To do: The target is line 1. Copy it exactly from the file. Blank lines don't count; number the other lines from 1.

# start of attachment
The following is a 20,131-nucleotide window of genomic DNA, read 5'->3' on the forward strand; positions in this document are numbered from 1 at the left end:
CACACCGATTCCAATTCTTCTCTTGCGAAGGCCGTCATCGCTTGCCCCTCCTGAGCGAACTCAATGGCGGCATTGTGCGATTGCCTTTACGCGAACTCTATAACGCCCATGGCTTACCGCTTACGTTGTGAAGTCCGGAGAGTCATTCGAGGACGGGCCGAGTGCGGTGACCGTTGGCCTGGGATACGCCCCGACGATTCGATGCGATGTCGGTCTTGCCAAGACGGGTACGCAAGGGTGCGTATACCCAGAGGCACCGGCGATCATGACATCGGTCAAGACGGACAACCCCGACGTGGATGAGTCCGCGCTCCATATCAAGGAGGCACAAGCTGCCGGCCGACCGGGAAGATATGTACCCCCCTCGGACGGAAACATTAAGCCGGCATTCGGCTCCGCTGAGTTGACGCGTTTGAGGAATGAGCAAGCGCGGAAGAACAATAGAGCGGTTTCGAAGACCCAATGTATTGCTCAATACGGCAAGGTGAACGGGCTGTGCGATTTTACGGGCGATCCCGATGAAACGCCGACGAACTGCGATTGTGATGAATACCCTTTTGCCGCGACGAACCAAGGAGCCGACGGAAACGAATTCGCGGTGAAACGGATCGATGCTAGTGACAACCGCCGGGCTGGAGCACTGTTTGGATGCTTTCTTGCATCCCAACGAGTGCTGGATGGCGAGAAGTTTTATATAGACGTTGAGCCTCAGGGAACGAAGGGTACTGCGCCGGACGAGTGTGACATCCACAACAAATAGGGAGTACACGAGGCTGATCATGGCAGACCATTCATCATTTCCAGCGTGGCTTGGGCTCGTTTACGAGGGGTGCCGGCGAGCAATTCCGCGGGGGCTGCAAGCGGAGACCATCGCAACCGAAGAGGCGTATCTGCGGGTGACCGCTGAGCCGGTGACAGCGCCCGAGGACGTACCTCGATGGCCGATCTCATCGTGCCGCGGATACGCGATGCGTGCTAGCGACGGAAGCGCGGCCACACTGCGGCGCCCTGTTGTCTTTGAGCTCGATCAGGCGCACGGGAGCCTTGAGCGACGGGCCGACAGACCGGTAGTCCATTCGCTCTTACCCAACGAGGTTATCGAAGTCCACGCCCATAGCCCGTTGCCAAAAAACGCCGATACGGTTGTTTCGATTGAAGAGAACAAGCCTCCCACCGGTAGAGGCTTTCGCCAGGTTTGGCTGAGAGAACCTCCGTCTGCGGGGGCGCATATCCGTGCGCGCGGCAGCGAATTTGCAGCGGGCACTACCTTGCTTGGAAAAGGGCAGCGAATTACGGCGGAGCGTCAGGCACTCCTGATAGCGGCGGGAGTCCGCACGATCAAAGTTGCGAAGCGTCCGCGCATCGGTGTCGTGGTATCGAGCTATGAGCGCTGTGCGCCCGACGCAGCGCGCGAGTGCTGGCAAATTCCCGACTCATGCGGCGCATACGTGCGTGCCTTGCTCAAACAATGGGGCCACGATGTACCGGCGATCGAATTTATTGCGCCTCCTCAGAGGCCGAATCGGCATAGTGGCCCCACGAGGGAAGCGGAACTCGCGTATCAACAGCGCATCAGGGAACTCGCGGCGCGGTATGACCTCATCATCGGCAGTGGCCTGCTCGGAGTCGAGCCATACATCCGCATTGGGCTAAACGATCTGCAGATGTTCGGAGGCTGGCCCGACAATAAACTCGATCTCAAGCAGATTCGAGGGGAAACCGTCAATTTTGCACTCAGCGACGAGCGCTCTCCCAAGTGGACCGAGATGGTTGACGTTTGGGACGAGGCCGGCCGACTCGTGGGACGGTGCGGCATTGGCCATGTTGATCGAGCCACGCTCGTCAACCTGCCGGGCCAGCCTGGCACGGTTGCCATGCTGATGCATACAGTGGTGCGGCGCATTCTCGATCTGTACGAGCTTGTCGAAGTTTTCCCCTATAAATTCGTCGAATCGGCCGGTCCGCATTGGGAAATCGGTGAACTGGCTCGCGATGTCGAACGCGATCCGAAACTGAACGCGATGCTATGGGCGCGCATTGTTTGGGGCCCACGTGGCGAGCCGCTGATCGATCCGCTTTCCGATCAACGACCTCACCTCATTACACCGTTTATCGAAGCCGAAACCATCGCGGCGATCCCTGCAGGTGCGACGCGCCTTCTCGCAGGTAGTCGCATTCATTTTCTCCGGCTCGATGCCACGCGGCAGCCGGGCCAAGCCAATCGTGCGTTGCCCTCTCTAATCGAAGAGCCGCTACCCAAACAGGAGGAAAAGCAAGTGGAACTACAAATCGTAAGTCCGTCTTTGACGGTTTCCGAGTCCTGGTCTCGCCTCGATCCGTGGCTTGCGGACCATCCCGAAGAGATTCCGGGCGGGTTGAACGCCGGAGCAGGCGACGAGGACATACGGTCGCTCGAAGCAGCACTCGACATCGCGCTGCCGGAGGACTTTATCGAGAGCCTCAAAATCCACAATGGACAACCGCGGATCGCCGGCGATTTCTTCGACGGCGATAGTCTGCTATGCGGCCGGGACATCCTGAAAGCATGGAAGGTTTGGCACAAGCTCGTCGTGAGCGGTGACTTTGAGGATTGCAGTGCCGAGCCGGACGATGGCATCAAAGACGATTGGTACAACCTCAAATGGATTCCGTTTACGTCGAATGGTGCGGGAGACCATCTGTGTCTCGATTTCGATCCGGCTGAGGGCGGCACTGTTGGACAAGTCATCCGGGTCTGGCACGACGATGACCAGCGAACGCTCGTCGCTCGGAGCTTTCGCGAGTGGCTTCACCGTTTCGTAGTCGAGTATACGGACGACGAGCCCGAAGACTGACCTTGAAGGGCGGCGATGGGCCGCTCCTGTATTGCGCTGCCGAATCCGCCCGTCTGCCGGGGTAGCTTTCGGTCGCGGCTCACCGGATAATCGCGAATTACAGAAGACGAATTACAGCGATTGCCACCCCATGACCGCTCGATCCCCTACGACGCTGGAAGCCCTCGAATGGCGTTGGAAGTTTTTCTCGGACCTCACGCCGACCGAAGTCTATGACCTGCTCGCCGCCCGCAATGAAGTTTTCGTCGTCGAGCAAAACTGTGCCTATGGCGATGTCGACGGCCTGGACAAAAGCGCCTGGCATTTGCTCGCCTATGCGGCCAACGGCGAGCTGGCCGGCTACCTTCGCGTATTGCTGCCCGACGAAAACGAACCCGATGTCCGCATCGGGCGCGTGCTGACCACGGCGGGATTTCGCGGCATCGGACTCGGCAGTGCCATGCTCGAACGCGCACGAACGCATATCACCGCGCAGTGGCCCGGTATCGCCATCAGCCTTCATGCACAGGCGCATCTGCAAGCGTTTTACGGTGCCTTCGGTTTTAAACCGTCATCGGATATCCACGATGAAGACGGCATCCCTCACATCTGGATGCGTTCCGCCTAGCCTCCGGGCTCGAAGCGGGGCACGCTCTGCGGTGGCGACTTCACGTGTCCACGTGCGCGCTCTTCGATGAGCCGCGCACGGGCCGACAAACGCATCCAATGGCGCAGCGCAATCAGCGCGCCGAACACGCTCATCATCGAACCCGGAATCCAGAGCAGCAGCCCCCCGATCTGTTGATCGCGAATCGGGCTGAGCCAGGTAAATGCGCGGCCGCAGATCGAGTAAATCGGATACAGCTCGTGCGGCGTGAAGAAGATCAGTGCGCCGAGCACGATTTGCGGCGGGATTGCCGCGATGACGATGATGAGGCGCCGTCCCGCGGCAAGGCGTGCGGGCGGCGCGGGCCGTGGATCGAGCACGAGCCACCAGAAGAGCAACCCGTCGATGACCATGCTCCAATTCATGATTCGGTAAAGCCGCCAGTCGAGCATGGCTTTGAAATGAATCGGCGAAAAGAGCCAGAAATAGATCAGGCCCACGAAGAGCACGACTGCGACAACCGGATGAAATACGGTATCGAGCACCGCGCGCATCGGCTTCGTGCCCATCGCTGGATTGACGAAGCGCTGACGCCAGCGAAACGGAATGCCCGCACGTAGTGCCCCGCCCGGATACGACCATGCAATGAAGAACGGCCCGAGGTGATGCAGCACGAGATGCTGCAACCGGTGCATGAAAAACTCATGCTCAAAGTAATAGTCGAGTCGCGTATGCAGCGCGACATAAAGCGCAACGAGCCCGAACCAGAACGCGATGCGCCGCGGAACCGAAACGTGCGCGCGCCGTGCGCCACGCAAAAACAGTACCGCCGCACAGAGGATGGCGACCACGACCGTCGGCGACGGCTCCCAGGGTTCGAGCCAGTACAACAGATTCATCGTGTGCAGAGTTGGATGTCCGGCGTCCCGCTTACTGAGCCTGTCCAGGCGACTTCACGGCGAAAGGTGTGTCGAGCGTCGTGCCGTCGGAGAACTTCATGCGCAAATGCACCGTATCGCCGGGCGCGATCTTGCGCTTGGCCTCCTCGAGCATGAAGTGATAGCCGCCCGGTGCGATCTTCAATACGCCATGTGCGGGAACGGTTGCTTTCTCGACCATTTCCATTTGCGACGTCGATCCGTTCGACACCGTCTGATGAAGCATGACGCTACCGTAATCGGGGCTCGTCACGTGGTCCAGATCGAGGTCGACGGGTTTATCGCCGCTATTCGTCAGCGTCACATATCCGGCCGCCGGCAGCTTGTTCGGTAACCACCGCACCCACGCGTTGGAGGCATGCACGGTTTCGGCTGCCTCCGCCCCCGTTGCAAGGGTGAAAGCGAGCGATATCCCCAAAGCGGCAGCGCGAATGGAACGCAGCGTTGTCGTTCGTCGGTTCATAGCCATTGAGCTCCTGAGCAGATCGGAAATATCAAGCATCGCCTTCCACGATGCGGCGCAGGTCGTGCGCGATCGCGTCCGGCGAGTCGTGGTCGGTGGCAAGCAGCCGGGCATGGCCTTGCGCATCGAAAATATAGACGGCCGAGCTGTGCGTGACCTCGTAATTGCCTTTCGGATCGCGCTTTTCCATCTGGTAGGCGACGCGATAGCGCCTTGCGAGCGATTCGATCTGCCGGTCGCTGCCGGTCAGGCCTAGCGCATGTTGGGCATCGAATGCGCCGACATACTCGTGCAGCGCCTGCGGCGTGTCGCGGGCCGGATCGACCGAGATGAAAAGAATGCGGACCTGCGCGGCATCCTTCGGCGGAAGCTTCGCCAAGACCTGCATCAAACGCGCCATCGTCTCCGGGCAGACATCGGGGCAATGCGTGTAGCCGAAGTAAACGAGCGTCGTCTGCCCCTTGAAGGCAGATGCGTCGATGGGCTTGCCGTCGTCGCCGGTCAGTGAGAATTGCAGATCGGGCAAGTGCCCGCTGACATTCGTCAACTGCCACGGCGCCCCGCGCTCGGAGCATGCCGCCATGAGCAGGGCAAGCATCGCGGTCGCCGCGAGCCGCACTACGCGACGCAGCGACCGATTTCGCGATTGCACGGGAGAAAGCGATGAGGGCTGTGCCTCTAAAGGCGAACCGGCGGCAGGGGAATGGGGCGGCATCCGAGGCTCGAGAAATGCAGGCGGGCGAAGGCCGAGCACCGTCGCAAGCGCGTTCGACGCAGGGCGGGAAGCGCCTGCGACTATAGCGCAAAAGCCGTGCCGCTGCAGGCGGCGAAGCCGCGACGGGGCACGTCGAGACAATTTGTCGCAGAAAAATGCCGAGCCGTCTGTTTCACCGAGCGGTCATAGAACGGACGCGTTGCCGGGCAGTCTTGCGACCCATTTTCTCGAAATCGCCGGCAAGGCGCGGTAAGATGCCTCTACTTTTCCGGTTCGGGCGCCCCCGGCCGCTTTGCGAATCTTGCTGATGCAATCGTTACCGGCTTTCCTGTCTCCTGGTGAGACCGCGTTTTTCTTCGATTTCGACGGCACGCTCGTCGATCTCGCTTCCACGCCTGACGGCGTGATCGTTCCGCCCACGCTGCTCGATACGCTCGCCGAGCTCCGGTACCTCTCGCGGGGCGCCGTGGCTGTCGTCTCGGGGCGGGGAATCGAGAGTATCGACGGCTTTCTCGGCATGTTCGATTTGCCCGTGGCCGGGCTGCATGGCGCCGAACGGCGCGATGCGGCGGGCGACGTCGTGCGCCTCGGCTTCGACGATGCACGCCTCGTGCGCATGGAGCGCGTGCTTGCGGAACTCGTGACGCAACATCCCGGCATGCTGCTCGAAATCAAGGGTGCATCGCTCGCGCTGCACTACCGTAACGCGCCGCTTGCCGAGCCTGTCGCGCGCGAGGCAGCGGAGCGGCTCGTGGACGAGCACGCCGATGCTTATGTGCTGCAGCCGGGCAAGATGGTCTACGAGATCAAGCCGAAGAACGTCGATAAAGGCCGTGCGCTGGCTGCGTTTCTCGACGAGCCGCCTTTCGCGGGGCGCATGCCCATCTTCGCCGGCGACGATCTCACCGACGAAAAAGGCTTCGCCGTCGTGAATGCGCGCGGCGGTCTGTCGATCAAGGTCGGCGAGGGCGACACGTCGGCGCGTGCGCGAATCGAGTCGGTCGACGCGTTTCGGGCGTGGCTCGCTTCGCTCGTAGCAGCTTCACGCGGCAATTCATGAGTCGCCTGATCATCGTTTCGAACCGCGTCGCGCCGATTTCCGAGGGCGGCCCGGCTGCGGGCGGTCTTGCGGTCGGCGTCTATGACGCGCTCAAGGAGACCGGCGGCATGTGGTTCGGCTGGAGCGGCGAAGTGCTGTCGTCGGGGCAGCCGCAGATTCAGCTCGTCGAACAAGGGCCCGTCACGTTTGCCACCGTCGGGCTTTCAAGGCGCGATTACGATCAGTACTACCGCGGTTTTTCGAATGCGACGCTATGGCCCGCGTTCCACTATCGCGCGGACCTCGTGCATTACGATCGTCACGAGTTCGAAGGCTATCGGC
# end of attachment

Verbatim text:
The following is a 20,131-nucleotide window of genomic DNA, read 5'->3' on the forward strand; positions in this document are numbered from 1 at the left end: